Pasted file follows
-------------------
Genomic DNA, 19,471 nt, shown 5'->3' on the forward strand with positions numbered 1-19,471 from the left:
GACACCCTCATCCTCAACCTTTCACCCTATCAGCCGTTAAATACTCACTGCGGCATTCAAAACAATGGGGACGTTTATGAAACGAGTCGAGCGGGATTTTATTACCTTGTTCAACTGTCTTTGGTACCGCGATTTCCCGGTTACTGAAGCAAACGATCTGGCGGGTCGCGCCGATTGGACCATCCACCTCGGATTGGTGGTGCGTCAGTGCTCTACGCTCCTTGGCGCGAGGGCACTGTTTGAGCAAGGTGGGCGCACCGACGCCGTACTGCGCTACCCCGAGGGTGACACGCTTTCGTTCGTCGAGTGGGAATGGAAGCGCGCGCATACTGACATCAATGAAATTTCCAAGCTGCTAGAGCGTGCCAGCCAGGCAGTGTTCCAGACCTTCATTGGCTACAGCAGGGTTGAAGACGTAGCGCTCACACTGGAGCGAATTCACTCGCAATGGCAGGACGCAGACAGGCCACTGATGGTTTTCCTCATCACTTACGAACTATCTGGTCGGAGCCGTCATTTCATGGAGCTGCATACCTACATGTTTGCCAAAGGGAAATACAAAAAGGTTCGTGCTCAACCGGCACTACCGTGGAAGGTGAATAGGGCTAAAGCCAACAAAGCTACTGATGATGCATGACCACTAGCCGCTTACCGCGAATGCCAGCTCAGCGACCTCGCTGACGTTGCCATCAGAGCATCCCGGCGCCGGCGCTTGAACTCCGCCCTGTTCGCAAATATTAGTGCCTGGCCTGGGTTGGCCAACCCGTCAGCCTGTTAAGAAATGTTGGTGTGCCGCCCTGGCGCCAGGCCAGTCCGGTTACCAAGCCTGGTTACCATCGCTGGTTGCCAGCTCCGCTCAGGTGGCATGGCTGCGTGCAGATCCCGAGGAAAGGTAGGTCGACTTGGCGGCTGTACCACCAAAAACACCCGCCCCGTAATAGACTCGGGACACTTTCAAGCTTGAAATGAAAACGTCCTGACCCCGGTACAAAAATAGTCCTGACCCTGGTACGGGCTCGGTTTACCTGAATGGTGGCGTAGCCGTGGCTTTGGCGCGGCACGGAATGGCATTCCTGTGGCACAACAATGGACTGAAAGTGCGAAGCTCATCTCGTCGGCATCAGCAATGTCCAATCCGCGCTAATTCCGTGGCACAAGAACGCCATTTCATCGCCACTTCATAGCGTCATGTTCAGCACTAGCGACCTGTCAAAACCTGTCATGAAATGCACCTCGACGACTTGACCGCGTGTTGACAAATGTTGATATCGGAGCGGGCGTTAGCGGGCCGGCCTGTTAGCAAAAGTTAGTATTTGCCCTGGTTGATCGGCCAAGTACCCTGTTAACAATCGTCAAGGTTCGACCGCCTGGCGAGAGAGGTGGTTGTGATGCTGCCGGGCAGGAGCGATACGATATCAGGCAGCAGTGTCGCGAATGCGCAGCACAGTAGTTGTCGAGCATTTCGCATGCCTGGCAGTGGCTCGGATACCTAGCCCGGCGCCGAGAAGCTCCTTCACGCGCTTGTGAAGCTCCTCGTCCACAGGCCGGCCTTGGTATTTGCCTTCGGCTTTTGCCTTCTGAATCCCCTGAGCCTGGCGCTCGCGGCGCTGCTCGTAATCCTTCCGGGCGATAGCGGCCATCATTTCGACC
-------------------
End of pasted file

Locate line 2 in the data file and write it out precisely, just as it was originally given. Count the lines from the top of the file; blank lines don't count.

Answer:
GACACCCTCATCCTCAACCTTTCACCCTATCAGCCGTTAAATACTCACTGCGGCATTCAAAACAATGGGGACGTTTATGAAACGAGTCGAGCGGGATTTTATTACCTTGTTCAACTGTCTTTGGTACCGCGATTTCCCGGTTACTGAAGCAAACGATCTGGCGGGTCGCGCCGATTGGACCATCCACCTCGGATTGGTGGTGCGTCAGTGCTCTACGCTCCTTGGCGCGAGGGCACTGTTTGAGCAAGGTGGGCGCACCGACGCCGTACTGCGCTACCCCGAGGGTGACACGCTTTCGTTCGTCGAGTGGGAATGGAAGCGCGCGCATACTGACATCAATGAAATTTCCAAGCTGCTAGAGCGTGCCAGCCAGGCAGTGTTCCAGACCTTCATTGGCTACAGCAGGGTTGAAGACGTAGCGCTCACACTGGAGCGAATTCACTCGCAATGGCAGGACGCAGACAGGCCACTGATGGTTTTCCTCATCACTTACGAACTATCTGGTCGGAGCCGTCATTTCATGGAGCTGCATACCTACATGTTTGCCAAAGGGAAATACAAAAAGGTTCGTGCTCAACCGGCACTACCGTGGAAGGTGAATAGGGCTAAAGCCAACAAAGCTACTGATGATGCATGACCACTAGCCGCTTACCGCGAATGCCAGCTCAGCGACCTCGCTGACGTTGCCATCAGAGCATCCCGGCGCCGGCGCTTGAACTCCGCCCTGTTCGCAAATATTAGTGCCTGGCCTGGGTTGGCCAACCCGTCAGCCTGTTAAGAAATGTTGGTGTGCCGCCCTGGCGCCAGGCCAGTCCGGTTACCAAGCCTGGTTACCATCGCTGGTTGCCAGCTCCGCTCAGGTGGCATGGCTGCGTGCAGATCCCGAGGAAAGGTAGGTCGACTTGGCGGCTGTACCACCAAAAACACCCGCCCCGTAATAGACTCGGGACACTTTCAAGCTTGAAATGAAAACGTCCTGACCCCGGTACAAAAATAGTCCTGACCCTGGTACGGGCTCGGTTTACCTGAATGGTGGCGTAGCCGTGGCTTTGGCGCGGCACGGAATGGCATTCCTGTGGCACAACAATGGACTGAAAGTGCGAAGCTCATCTCGTCGGCATCAGCAATGTCCAATCCGCGCTAATTCCGTGGCACAAGAACGCCATTTCATCGCCACTTCATAGCGTCATGTTCAGCACTAGCGACCTGTCAAAACCTGTCATGAAATGCACCTCGACGACTTGACCGCGTGTTGACAAATGTTGATATCGGAGCGGGCGTTAGCGGGCCGGCCTGTTAGCAAAAGTTAGTATTTGCCCTGGTTGATCGGCCAAGTACCCTGTTAACAATCGTCAAGGTTCGACCGCCTGGCGAGAGAGGTGGTTGTGATGCTGCCGGGCAGGAGCGATACGATATCAGGCAGCAGTGTCGCGAATGCGCAGCACAGTAGTTGTCGAGCATTTCGCATGCCTGGCAGTGGCTCGGATACCTAGCCCGGCGCCGAGAAGCTCCTTCACGCGCTTGTGAAGCTCCTCGTCCACAGGCCGGCCTTGGTATTTGCCTTCGGCTTTTGCCTTCTGAATCCCCTGAGCCTGGCGCTCGCGGCGCTGCTCGTAATCCTTCCGGGCGATAGCGGCCATCATTTCGACC